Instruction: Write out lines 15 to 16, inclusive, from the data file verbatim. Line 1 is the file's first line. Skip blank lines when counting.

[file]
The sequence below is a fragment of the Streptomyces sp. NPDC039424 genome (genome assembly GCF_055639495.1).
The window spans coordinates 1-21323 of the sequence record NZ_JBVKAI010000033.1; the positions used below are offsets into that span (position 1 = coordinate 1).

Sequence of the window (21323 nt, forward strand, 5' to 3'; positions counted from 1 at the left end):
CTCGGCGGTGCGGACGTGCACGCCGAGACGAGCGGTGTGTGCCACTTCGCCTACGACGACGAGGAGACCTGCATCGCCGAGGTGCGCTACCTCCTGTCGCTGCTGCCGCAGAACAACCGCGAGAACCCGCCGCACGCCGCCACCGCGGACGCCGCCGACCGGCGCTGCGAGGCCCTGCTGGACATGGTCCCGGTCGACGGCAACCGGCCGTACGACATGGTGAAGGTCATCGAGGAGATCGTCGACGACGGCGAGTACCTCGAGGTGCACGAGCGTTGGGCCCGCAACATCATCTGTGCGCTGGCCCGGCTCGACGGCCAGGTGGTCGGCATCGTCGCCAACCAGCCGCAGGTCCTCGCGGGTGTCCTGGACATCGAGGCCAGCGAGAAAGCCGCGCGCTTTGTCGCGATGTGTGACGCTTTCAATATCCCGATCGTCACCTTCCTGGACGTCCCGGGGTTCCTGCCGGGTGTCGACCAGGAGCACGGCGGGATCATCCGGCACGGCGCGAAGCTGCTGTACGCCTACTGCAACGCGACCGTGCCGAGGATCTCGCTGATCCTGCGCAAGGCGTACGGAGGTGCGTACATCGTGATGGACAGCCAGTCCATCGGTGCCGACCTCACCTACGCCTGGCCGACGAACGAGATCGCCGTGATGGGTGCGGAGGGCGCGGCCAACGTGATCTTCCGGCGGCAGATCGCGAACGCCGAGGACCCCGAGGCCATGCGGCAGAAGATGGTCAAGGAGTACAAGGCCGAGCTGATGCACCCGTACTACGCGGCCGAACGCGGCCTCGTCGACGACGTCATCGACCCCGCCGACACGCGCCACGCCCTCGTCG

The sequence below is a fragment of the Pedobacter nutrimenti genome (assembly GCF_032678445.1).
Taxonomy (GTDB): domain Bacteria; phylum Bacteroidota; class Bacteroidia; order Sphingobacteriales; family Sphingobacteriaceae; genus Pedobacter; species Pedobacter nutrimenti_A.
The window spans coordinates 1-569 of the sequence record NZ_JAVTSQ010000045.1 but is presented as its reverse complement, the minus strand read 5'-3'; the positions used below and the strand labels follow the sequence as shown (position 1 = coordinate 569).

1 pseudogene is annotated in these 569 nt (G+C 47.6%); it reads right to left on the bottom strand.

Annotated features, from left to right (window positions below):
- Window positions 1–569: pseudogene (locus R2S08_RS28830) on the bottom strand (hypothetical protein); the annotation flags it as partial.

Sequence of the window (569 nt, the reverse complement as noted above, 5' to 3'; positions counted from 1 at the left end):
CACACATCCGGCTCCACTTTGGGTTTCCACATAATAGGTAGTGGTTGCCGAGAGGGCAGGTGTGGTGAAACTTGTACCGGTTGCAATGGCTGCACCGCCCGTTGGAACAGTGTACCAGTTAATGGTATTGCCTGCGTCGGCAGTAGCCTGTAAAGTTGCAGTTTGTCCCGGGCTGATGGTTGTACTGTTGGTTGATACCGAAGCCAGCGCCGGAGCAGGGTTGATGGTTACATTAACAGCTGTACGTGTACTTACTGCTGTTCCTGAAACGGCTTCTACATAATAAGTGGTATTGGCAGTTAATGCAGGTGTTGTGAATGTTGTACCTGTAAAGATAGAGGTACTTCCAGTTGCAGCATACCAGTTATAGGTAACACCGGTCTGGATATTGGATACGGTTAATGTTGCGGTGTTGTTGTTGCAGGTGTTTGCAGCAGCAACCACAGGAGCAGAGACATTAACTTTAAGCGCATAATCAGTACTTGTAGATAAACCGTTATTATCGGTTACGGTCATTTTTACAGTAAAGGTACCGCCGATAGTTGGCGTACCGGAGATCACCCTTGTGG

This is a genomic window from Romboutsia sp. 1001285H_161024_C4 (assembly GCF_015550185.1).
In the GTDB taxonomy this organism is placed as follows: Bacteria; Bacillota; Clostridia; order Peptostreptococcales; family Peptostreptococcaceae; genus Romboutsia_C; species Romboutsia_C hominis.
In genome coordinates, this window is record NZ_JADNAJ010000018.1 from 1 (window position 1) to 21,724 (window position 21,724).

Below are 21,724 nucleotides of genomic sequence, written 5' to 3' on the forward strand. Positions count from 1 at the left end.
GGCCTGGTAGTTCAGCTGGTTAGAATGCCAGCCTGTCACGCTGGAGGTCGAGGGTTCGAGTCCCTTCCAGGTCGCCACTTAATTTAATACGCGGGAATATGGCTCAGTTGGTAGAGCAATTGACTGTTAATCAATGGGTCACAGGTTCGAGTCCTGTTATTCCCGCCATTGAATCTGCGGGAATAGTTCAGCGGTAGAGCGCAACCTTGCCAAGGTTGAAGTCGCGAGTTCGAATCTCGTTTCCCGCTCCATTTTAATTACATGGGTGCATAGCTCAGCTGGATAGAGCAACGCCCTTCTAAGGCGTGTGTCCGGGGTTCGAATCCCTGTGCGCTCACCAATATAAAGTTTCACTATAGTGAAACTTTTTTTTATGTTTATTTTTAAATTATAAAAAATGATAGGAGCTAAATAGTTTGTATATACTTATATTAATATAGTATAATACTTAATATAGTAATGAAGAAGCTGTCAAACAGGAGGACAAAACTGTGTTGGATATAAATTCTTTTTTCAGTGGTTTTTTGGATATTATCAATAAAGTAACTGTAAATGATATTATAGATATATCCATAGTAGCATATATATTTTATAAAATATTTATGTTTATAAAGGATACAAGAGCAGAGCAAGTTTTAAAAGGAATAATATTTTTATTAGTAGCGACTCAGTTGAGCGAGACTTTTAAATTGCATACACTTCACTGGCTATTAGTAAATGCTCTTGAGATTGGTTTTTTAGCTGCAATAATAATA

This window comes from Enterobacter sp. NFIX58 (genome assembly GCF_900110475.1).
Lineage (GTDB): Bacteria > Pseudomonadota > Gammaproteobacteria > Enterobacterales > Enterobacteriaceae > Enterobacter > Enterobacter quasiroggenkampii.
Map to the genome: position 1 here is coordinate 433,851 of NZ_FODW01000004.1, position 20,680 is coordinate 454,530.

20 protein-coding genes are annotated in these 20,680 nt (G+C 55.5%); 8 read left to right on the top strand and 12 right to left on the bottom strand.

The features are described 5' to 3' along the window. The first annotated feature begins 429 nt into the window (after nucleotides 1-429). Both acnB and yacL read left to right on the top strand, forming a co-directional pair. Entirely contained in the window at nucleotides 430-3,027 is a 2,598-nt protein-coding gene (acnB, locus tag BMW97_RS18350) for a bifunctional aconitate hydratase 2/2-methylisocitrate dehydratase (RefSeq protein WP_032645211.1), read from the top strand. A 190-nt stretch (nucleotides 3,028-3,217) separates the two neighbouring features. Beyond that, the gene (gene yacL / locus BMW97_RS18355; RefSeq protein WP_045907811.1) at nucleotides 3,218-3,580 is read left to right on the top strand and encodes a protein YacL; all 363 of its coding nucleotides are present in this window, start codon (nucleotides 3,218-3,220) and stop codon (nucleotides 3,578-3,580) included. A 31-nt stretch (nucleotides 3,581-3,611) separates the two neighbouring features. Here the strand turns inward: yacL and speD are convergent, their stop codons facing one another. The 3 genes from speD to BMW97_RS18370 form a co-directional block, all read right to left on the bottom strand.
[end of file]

In genome coordinates, this window is record NZ_JADNAJ010000018.1 from 1 (window position 1) to 21,724 (window position 21,724).

Below are 21,724 nucleotides of genomic sequence, written 5' to 3' on the forward strand. Positions count from 1 at the left end.